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Innovation Briefing Issue 10 | Security lessons

  • 15 minute read
  • Published by Crispin Moller on 11 Aug 2022
  • Last modified 2 Aug 2022
The world is a more uncertain place in 2022, and, with their ability to paralyse critical infrastructure, cyber-attacks can seem terrifying. But we should take comfort from the efforts going onto thwart them – which are much less publicised than the attention-grabbing attacks.
  • UK policy is rapidly evolving to cope with a more threatening world.
  • 5G is an opportunity for critical infrastructure to be beefed up.
  • We look at how UK plc can benefit from these initiatives and finds it’s not just technology that matters, but human attention.

The world is a more uncertain place in 2022, and, with their ability to paralyse critical infrastructure, cyber-attacks can seem terrifying. But we should take comfort from the efforts going onto thwart them – which are much less publicised than the attention-grabbing attacks. “There are people in backrooms who are passionate about solving this stuff,” explains David Rogers MBE, CEO of Copper Horse.

No one knows more about securing the next generation of mobile network technology than Rogers: his roles include sitting on the UK’s Telecoms Supply Chain Diversification Advisory Council, and the security initiatives at the mobile industry standards forum, the GSMA, where he chairs the Fraud and Security Group (FASG) and its 5G Security Task Force (5GSTF). Rogers has overseen the introduction of new practices and new thinking, so there’s nobody better to guide you through the work going on to secure 5G.

Two overarching themes have changed how the industry treats security. Mobile is now a more critical part of our lives than 4G, which was developed in the late 2000s.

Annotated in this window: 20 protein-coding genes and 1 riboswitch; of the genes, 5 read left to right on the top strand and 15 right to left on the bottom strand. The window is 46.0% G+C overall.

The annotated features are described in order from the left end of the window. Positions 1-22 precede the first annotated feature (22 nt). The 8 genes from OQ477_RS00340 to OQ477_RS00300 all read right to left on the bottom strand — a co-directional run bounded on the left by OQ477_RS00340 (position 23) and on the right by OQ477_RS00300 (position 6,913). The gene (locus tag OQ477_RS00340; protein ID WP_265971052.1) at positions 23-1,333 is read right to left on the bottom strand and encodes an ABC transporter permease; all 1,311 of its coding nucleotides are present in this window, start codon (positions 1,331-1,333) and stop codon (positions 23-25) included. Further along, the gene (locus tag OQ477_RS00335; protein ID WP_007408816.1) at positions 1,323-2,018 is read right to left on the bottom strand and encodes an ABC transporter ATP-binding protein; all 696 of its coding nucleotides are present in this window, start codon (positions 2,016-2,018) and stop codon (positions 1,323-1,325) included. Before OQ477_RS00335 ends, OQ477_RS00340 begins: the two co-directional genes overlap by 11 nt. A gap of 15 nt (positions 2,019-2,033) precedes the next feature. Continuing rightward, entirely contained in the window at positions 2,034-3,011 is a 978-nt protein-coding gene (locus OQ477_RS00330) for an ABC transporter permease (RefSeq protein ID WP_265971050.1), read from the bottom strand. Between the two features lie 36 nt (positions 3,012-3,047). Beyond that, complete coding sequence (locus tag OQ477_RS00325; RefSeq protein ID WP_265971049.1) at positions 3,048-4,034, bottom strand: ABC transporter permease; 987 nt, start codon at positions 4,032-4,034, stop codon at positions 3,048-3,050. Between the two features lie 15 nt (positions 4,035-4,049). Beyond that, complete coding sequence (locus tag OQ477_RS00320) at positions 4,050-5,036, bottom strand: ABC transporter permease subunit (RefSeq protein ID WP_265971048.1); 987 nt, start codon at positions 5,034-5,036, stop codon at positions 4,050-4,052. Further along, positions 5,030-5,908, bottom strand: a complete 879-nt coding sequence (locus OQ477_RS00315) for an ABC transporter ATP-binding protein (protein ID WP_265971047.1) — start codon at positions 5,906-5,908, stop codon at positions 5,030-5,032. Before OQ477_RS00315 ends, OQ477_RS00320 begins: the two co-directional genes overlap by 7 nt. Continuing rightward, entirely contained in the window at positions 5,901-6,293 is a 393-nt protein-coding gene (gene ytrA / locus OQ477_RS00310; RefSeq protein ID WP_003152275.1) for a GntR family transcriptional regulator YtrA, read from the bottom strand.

“It’s not just about preventing someone’s phone getting cut off,” says Rogers. “you’ve got people’s lives in your hands.”

And even more importantly, 5G is much more technically ambitious than its predecessors, and so requires far greater attention than telecoms professionals have given mobile. For example, 15 years ago when the 4G protocols were being written, it was hard to imagine that that key network functions would run anywhere other than inside a sealed box at a given location, and that location would be anywhere else than at or near a radio antennae. But these functions have escaped out of the traditional box, and since they can run in software, that software might be running side by side a Minecraft session, a personal photo collection, or a Slack channel at a fast fashion startup in Hoxton. And the location of that server might move, too, bouncing around the world like a gap year student, with the network operator oblivious. That’s the reality of the cloud, which can now run key core network features.  

“The new challenge for this generation of mobile technology is that realistically, people aren’t going to know where stuff is running at any particular time,” Rogers explains.